Mahmoud Ahmadinejad will look on from the sidelines when Iran's high-stakes nuclear negotiations with the United States and five other world powers enter a critical phase next week.
He has been unceremoniously shut out of the process by Iran's supreme leader, Ayatollah Ali Khamenei, who will instead take credit for any face-saving breakthrough that would ease choking western sanctions.
Reflecting the president's frustration, media outlets close to him have been sniping at Tehran's handling of the negotiations, which opened in Istanbul last month after a long hiatus and will resume in Baghdad on Wednesday.
Websites linked to his conservative opponents have hit back hard, with one accusing him of trying to sabotage the talks because he is not involved.
This factional in-fighting in Tehran over the negotiations could potentially block an agreement, some experts fear.
"Ahmadinejad is expected to… [try to] find a way to torpedo a possible agreement that may result from the Baghdad talks," an analysis carried by the American Iranian Council (AIC), a US-based think tank, warned last week.
Equally, the authors, Hooshang Amirahmadi and Shahir Shahidsaless, cautioned that the Baghdad talks could be de-railed if Washington, misled by Iran's calls for "crippling sanctions" to be lifted, becomes over-confident and demands an end to uranium enrichment on Iranian soil.
Other Iran specialists believe Mr Ahmadinejad, whose supporters were trounced by Khamenei loyalists in recent parliamentary elections, will retreat on the nuclear front while trying to bolster his standing on domestic issues.
But he is not doing so quietly.
This week one of his closest allies and top press adviser, Ali Akbar Javanfekr, criticised Iran's approach to the nuclear talks, arguing Tehran's negotiating position is being undermined by some officials and politicians repeatedly for calling for western sanctions to be lifted.
He viewed this as a tactical mistake because it suggests Iran is vulnerable to sanctions, which Mr Ahmadinejad insists are having no impact.
"Due to the treacherous behaviour of some figures and currents at home, we have reached a point that the country's strong and independent economy is tied up to the not-so-important talks in Istanbul," Mr Javanfekr wrote in Iran, a government daily he manages, on Monday.
Mr Ahmadinejad's opponents accuse him of sour grapes.
"Many experts believe this administration's actions are designed to make the [nuclear] negotiations … fail because they are being led by the Revolution's Leader [Ayatollah Khamenei] while the administration is sidelined," Baztab, a conservative news website, declared this month.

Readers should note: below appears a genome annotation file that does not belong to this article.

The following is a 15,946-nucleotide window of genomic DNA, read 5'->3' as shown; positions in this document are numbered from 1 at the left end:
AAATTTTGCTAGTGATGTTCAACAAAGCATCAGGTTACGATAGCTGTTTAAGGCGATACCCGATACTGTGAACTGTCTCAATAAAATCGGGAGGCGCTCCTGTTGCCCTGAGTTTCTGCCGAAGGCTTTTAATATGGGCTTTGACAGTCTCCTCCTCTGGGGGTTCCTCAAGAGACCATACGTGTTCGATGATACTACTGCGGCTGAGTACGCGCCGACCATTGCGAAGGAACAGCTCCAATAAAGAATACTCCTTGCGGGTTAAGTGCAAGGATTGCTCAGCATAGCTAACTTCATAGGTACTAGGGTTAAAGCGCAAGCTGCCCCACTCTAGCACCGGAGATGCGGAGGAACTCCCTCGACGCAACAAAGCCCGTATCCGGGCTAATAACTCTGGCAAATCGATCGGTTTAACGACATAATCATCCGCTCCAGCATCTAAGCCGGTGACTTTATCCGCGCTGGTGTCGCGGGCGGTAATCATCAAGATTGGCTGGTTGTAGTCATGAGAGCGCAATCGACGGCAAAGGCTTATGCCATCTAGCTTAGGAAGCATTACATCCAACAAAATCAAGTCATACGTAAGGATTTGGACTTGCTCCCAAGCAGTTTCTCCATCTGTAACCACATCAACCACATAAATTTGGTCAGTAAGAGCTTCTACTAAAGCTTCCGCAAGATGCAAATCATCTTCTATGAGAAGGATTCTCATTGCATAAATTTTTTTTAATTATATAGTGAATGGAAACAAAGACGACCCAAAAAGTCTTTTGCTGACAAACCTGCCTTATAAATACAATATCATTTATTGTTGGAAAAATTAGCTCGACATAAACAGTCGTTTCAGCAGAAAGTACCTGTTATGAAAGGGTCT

Baztab recommended that Mr Ahmadinejad should either be given a "serious warning" not to disturb the process, or that he should be brought into it.
Whether Mr Khamenei has already delivered such a warning is unclear, but it is telling that the president has not criticised the talks directly, leaving that to aides such as Mr Javanfekr.
The nuclear file has always been guarded by Mr Khamenei, but the Iranian president thrust himself to the fore in past negotiations, which he supported. He viewed a deal that would defend Iran's atomic interests while easing tensions with the West as a glittering prize that he would deliver to the Iranian people.
Many Iran analysts believe Mr Ahmadinejad has neither the muscle nor the will to scupper the negotiations because they have the vital imprimatur of Mr Khamenei, who easily has the upper hand in their protracted power struggle.
The ayatollah recently conferred on Iran's chief nuclear negotiator, Saeed Jalili, the title of "personal representative of the Supreme Leader".
"I don't believe Ahmadinejad can derail the negotiations. Khamenei and his supporters want a deal, provided there is a face-saving formula for them," said Muhammad Sahimi, an Iran expert at the University of Southern California.
Mr Khamenei's camp portrayed the Istanbul meeting as a victory against a US-led West that is finally coming to its senses. His supporters insist Iran is in the stronger position and that its adversaries will have to compromise, warning that the talks will collapse unless sanctions are eased.
Western powers, they add, now accept Tehran's right to enrich uranium because they resumed talks while Iran's centrifuges were still spinning in contravention of UN Security Council resolutions.
The negotiations have also caused the "Zionists anguish" by thwarting Israel's attempts to drag its western friends into a new war, "Iran's hardline Siyasat-e Ruz daily, proclaimed this month.
Iran insists its nuclear programme is solely peaceful, rejecting western accusations it is seeking a weapons capability.
Farideh Farhi, an Iran specialist at the University of Hawaii, doubted Mr Ahmadinejad will try to undermine the nuclear negotiations. "A consensus has developed in Iran to pursue talks. Ahmadinejad is part of that consensus and being side-lined is not sufficient to break the consensus."
Ms Farhi added that he is "in any case fully occupied in debates regarding the implementation of the second phase" of his controversial subsidy reform programme.
Mr Ahmadinejad, on his 100th provincial tour, has in recent days been visiting north-eastern Iran where he managed to draw large crowds.
"This has always been his idea, that even when he's under fire at home, he has the support of the people," said Scott Lucas, an Iran expert at Birmingham University in England.